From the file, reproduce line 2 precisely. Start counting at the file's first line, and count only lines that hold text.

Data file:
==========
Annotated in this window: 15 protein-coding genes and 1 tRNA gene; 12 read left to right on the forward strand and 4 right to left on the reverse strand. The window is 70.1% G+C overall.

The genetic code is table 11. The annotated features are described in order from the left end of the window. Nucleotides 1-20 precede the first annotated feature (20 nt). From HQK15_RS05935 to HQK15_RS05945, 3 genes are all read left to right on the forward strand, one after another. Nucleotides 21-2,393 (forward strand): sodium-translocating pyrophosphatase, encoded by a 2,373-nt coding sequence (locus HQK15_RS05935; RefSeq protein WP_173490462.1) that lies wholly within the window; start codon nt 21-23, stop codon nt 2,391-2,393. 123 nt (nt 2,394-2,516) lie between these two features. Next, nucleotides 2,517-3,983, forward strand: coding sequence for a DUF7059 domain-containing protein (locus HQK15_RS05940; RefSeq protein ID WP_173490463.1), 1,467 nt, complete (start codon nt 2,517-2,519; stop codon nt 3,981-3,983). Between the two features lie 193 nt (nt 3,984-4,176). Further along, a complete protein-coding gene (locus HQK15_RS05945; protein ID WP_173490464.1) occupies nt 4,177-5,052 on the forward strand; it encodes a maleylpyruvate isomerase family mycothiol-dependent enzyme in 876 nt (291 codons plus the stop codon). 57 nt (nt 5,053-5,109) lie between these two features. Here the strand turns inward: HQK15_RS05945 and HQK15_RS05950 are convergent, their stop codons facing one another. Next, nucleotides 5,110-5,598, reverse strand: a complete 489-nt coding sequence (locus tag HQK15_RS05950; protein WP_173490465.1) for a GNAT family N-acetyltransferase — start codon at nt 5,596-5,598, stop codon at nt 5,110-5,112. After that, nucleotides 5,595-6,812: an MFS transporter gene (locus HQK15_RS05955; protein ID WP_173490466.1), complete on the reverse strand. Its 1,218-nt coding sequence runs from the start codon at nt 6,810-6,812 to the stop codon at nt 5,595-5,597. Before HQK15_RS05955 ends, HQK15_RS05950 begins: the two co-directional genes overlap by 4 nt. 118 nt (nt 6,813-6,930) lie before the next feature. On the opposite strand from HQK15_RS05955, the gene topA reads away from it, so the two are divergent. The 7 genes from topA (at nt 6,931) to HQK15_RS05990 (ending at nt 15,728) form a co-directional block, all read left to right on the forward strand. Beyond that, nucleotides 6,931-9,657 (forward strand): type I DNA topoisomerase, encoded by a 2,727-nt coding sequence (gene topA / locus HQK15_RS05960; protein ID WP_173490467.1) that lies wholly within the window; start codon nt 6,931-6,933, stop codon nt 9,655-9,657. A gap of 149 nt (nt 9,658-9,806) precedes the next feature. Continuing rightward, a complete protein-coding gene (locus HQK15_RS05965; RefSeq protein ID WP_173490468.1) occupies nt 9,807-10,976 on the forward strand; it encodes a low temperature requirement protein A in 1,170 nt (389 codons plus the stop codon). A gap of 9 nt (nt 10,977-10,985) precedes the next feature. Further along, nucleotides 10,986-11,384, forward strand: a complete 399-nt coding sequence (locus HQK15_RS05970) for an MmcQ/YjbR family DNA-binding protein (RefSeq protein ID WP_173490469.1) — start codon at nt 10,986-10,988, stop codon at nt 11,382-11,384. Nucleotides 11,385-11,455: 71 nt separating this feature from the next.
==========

The genetic code is table 11. The annotated features are described in order from the left end of the window. Nucleotides 1-20 precede the first annotated feature (20 nt). From HQK15_RS05935 to HQK15_RS05945, 3 genes are all read left to right on the forward strand, one after another. Nucleotides 21-2,393 (forward strand): sodium-translocating pyrophosphatase, encoded by a 2,373-nt coding sequence (locus HQK15_RS05935; RefSeq protein WP_173490462.1) that lies wholly within the window; start codon nt 21-23, stop codon nt 2,391-2,393. 123 nt (nt 2,394-2,516) lie between these two features. Next, nucleotides 2,517-3,983, forward strand: coding sequence for a DUF7059 domain-containing protein (locus HQK15_RS05940; RefSeq protein ID WP_173490463.1), 1,467 nt, complete (start codon nt 2,517-2,519; stop codon nt 3,981-3,983). Between the two features lie 193 nt (nt 3,984-4,176). Further along, a complete protein-coding gene (locus HQK15_RS05945; protein ID WP_173490464.1) occupies nt 4,177-5,052 on the forward strand; it encodes a maleylpyruvate isomerase family mycothiol-dependent enzyme in 876 nt (291 codons plus the stop codon). 57 nt (nt 5,053-5,109) lie between these two features. Here the strand turns inward: HQK15_RS05945 and HQK15_RS05950 are convergent, their stop codons facing one another. Next, nucleotides 5,110-5,598, reverse strand: a complete 489-nt coding sequence (locus tag HQK15_RS05950; protein WP_173490465.1) for a GNAT family N-acetyltransferase — start codon at nt 5,596-5,598, stop codon at nt 5,110-5,112. After that, nucleotides 5,595-6,812: an MFS transporter gene (locus HQK15_RS05955; protein ID WP_173490466.1), complete on the reverse strand. Its 1,218-nt coding sequence runs from the start codon at nt 6,810-6,812 to the stop codon at nt 5,595-5,597. Before HQK15_RS05955 ends, HQK15_RS05950 begins: the two co-directional genes overlap by 4 nt. 118 nt (nt 6,813-6,930) lie before the next feature. On the opposite strand from HQK15_RS05955, the gene topA reads away from it, so the two are divergent. The 7 genes from topA (at nt 6,931) to HQK15_RS05990 (ending at nt 15,728) form a co-directional block, all read left to right on the forward strand. Beyond that, nucleotides 6,931-9,657 (forward strand): type I DNA topoisomerase, encoded by a 2,727-nt coding sequence (gene topA / locus HQK15_RS05960; protein ID WP_173490467.1) that lies wholly within the window; start codon nt 6,931-6,933, stop codon nt 9,655-9,657. A gap of 149 nt (nt 9,658-9,806) precedes the next feature. Continuing rightward, a complete protein-coding gene (locus HQK15_RS05965; RefSeq protein ID WP_173490468.1) occupies nt 9,807-10,976 on the forward strand; it encodes a low temperature requirement protein A in 1,170 nt (389 codons plus the stop codon). A gap of 9 nt (nt 10,977-10,985) precedes the next feature. Further along, nucleotides 10,986-11,384, forward strand: a complete 399-nt coding sequence (locus HQK15_RS05970) for an MmcQ/YjbR family DNA-binding protein (RefSeq protein ID WP_173490469.1) — start codon at nt 10,986-10,988, stop codon at nt 11,382-11,384. Nucleotides 11,385-11,455: 71 nt separating this feature from the next.